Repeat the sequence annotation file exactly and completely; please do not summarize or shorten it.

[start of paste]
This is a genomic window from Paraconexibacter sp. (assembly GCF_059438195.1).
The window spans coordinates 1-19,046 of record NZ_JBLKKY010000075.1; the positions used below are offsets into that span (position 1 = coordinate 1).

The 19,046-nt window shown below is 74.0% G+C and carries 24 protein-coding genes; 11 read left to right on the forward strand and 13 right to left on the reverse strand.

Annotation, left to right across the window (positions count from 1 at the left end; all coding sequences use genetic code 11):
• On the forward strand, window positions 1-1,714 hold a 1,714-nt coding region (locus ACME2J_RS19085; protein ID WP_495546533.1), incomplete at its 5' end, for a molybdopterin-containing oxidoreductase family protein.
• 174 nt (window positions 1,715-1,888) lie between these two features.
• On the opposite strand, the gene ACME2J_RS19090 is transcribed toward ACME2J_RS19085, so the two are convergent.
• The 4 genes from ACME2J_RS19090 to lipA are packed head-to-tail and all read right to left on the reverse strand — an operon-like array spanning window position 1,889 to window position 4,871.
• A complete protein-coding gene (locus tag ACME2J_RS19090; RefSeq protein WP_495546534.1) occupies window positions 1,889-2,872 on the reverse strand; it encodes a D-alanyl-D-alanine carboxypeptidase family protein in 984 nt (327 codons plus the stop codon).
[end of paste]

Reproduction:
This is a genomic window from Paraconexibacter sp. (assembly GCF_059438195.1).
The window spans coordinates 1-19,046 of record NZ_JBLKKY010000075.1; the positions used below are offsets into that span (position 1 = coordinate 1).

The 19,046-nt window shown below is 74.0% G+C and carries 24 protein-coding genes; 11 read left to right on the forward strand and 13 right to left on the reverse strand.

Annotation, left to right across the window (positions count from 1 at the left end; all coding sequences use genetic code 11):
• On the forward strand, window positions 1-1,714 hold a 1,714-nt coding region (locus ACME2J_RS19085; protein ID WP_495546533.1), incomplete at its 5' end, for a molybdopterin-containing oxidoreductase family protein.
• 174 nt (window positions 1,715-1,888) lie between these two features.
• On the opposite strand, the gene ACME2J_RS19090 is transcribed toward ACME2J_RS19085, so the two are convergent.
• The 4 genes from ACME2J_RS19090 to lipA are packed head-to-tail and all read right to left on the reverse strand — an operon-like array spanning window position 1,889 to window position 4,871.
• A complete protein-coding gene (locus tag ACME2J_RS19090; RefSeq protein WP_495546534.1) occupies window positions 1,889-2,872 on the reverse strand; it encodes a D-alanyl-D-alanine carboxypeptidase family protein in 984 nt (327 codons plus the stop codon).